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Zambian President’s Bid to Amend Constitution Fails

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Not Enough Votes

Zambia's ruling party failed on Thursday in its controversial bid for constitutional reform as parliament — after less than the required two-thirds majority of lawmakers voted in favour, failed to pass the bill known as Bill number 10.

A bill which would have enabled the current head of state Edgar Lungu to change the electoral layout and take control of central bank monetary policy — ahead of elections dueAugust next year.

Lawmakers from the Patriotic Front garnered 105 votes, just six votes shy of the needed 111.

Opposition lawmakers led by the largest party, the United Party for National Development (UPND) snubbed the parliamentary session.

A Sigh of Relief for Many Zambians?

Critics had long opposed the bill stating it effectively laid the ground for a constitutional dictatorship.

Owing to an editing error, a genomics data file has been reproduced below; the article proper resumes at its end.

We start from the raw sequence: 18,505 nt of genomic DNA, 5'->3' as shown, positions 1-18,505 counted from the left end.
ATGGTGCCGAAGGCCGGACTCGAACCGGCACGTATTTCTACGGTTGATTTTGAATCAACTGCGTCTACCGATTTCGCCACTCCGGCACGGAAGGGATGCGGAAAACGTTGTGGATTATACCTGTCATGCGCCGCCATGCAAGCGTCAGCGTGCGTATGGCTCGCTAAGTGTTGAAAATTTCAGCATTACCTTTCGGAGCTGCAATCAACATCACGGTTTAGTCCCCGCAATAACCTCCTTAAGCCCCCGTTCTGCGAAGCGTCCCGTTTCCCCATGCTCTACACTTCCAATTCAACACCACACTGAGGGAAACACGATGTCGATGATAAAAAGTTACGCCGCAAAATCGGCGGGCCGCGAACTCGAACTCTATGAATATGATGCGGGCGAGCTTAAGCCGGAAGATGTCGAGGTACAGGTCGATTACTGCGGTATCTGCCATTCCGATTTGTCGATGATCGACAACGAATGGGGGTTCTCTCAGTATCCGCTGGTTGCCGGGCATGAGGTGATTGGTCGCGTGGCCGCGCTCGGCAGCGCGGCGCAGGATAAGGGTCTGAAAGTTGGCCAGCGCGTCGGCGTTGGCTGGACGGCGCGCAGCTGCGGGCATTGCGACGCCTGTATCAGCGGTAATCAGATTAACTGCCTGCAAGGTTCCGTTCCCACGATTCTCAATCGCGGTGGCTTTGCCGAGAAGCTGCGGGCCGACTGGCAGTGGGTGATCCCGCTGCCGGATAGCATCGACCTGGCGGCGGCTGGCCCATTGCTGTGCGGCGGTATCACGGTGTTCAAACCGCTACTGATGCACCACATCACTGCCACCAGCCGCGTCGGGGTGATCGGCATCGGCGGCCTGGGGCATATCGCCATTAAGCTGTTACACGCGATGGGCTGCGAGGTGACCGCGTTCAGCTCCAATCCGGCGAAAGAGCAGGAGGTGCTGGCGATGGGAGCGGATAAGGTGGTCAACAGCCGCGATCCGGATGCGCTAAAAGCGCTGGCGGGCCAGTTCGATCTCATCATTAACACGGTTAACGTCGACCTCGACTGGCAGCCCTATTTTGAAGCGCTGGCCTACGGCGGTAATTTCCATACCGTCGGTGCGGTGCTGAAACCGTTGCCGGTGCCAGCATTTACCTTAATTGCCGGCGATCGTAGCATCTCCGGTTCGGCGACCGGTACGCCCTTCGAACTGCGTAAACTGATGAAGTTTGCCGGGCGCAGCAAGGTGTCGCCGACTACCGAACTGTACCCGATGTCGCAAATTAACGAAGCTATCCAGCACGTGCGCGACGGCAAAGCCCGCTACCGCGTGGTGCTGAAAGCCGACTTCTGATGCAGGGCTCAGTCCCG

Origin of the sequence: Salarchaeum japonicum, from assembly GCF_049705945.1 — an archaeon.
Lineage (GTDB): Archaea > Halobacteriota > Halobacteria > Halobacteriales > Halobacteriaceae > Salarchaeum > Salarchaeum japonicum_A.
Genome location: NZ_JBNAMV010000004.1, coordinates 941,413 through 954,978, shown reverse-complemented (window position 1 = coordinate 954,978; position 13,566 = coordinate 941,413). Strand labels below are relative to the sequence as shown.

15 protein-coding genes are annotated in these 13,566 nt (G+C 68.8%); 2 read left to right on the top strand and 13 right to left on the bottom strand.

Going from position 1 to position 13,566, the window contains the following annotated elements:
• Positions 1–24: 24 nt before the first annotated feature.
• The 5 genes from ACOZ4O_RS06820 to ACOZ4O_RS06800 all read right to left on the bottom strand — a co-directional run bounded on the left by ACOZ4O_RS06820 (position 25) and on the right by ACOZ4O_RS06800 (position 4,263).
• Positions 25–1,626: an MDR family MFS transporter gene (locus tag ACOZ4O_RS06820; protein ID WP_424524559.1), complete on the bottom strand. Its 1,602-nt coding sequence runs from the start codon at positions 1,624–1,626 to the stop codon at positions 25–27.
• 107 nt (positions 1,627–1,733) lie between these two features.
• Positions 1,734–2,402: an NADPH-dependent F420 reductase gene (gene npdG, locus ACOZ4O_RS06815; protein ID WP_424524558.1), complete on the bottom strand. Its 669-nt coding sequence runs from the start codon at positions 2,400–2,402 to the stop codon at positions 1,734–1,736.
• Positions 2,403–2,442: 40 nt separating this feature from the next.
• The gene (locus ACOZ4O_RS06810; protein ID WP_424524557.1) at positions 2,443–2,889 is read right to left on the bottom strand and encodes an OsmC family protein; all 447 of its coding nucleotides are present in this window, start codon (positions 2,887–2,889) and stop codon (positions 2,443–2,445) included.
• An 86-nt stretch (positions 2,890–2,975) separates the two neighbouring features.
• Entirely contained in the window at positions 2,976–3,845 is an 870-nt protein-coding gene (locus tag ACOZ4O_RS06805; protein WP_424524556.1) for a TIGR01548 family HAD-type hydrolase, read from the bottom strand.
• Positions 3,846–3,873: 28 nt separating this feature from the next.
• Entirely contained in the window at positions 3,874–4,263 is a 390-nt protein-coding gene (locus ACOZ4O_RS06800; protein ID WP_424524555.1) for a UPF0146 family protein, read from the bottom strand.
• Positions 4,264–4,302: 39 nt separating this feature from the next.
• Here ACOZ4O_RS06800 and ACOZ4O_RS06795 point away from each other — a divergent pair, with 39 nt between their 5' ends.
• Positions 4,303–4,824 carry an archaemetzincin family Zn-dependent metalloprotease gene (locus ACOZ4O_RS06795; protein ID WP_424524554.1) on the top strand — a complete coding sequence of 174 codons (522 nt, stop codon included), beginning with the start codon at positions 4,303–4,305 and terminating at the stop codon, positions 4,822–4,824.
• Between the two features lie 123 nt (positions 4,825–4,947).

Lungu's main rival and UPND leader Hakainde Hichilema celebrated the failure of the bill, posting on his Facebook page that it "was a diabolical idea from an evil regime that had sought to entrench itself against the will of the people.”

The capital city Lusaka saw jubilation as motorists honked their vehicle horns in light of the announcement of the failure to pass the bill.


Zambia has enjoyed relative stability since its first multi-party election in 1991, which saw the ousting of the country's long-running post-independence leader, Kenneth Kaunda.

Lungu — who initially replaced president Michael Sata when he died unexpectedly in 2014 and then won the presidency in his own right in 2016, has come under criticism for increasingly becoming authoritarian against his rivals.

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